This quirky but useful tool lets you move or copy user profiles
You recently set up a desktop OS for a user and installed a bunch of applications. A few days later, you learn that you need to change that account to a domain account, but all the configuration you did resides in a local profile. You'd love to be able to simply copy that profile from the local account to a domain account, but doing so isn't as easy as it sounds. You can't copy a profile simply by copying a few folders—you'd first need to adjust several registry settings and permissions, and those adjustments aren't well documented. You don't want to duplicate all your configuration work, so what do you do?
Microsoft Windows 2000 Server Resource Kit Supplement One contains a utility called Moveuser. This convenient—if incomplete—solution performs one useful task: It can move or copy an account profile to either another local account profile or a domain profile. (Moveuser's documentation doesn't say that you can use the utility to copy from a domain account, and I haven't been able to make Moveuser work in that way. As far as I can tell, the reason for this lack of functionality is a matter of permissions.)
Before you can use Moveuser, you must log on as someone who has the ability to create and modify user accounts on both the source and target machines. Moveuser's syntax is simple:
You can express the sourceuser and targetuser names as either username or domainname\username. For example,
takes the user account and profile of a local user named Jane and moves it to a different user account named Julie on the same computer. This process is essentially a renaming operation; after it's finished, the Jane local account and profile no longer exist, and a new Julie local account and profile appear. Alternatively, the command
moves the Jane local user account to a new domain account named Julie in a domain named Bigfirm.
In both cases, Moveuser actually moves the profile, leaving only pieces of the old profile behind. If Jane were to log on after Moveuser moved her profile to Julie, Jane would find herself largely without a profile. In my experiments, attempting to log on to the source account after Moveuser does its work makes the system lock up. To copy the profile instead of moving it, add the /k option, as follows:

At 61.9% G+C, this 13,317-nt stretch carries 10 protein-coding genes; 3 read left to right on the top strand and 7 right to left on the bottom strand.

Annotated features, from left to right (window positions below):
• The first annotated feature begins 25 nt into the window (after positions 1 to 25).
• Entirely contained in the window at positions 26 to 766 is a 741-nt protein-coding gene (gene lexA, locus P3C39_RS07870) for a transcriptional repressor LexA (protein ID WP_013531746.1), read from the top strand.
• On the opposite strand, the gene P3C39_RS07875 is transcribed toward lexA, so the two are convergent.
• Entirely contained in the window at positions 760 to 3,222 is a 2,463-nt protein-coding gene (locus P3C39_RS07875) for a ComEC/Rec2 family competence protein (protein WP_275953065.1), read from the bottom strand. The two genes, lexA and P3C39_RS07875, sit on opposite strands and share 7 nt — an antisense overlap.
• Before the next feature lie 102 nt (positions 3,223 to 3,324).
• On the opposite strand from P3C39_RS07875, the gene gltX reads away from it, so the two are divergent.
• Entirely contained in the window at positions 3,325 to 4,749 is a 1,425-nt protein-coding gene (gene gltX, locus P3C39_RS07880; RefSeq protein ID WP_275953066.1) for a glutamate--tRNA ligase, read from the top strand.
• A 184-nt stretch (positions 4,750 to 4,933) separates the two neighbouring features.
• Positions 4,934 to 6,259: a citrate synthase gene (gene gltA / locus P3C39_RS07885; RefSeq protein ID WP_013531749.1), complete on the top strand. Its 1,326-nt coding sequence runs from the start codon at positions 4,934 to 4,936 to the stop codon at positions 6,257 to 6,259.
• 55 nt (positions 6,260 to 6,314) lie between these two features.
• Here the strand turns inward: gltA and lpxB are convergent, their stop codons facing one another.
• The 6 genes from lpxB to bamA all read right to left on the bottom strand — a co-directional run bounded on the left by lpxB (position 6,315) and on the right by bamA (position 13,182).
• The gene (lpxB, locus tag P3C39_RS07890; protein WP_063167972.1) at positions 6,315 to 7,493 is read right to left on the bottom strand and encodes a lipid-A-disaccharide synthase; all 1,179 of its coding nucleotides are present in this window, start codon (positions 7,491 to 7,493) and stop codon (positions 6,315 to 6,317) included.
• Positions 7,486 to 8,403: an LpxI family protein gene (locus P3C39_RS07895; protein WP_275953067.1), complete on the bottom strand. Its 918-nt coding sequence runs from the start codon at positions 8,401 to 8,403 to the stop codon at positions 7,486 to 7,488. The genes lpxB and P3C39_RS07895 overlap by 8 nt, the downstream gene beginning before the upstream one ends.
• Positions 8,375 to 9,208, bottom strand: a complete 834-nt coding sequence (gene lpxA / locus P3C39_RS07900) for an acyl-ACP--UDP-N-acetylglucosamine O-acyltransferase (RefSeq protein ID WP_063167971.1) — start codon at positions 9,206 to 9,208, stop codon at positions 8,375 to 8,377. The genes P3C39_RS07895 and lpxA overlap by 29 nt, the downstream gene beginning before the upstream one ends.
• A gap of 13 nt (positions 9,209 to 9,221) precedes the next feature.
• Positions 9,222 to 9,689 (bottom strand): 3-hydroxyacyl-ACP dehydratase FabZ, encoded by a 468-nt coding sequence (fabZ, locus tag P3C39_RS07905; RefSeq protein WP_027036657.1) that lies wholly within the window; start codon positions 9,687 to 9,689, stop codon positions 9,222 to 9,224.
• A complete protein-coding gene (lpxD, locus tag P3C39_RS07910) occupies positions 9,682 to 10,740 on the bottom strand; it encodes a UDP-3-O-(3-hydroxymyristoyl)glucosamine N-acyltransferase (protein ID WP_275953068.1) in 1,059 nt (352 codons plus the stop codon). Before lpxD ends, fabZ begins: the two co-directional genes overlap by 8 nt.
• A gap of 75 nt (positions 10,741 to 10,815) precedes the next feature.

When moving a profile, Moveuser doesn't expect to find a profile with the same name in the new location. In fact, in my experience, Moveuser not only fails in such a case but also leaves the source profile unusable.
You can use the /y option to instruct Moveuser to overwrite an existing profile. If a Julie account already exists, none of the previous Moveuser examples will work, but the following command will:
The /y option is also a bit quirky: If a profile named Julie doesn't exist for Moveuser to overwrite, Moveuser will fail. So be sure to use the /y option only when the target account contains the profile that you tell Moveuser to overwrite.
Finally, Moveuser offers the /c: option, which you can use to instruct the tool to move accounts on a remote machine. Suppose you're sitting at a machine called PC22 and you want to move Jane's profile to Julie's. Typing
causes Moveuser to look for a Jane account and profile on the PC22 machine. But if Jane's account and profile are on a different machine called PC99, you don't need to walk over to PC99 to use Moveuser. Just type
If Moveuser doesn't suit your needs, remember that the Microsoft Active Directory Migration Tool (ADMT) can also move profiles. However, ADMT moves profiles only from domains to native-mode domains.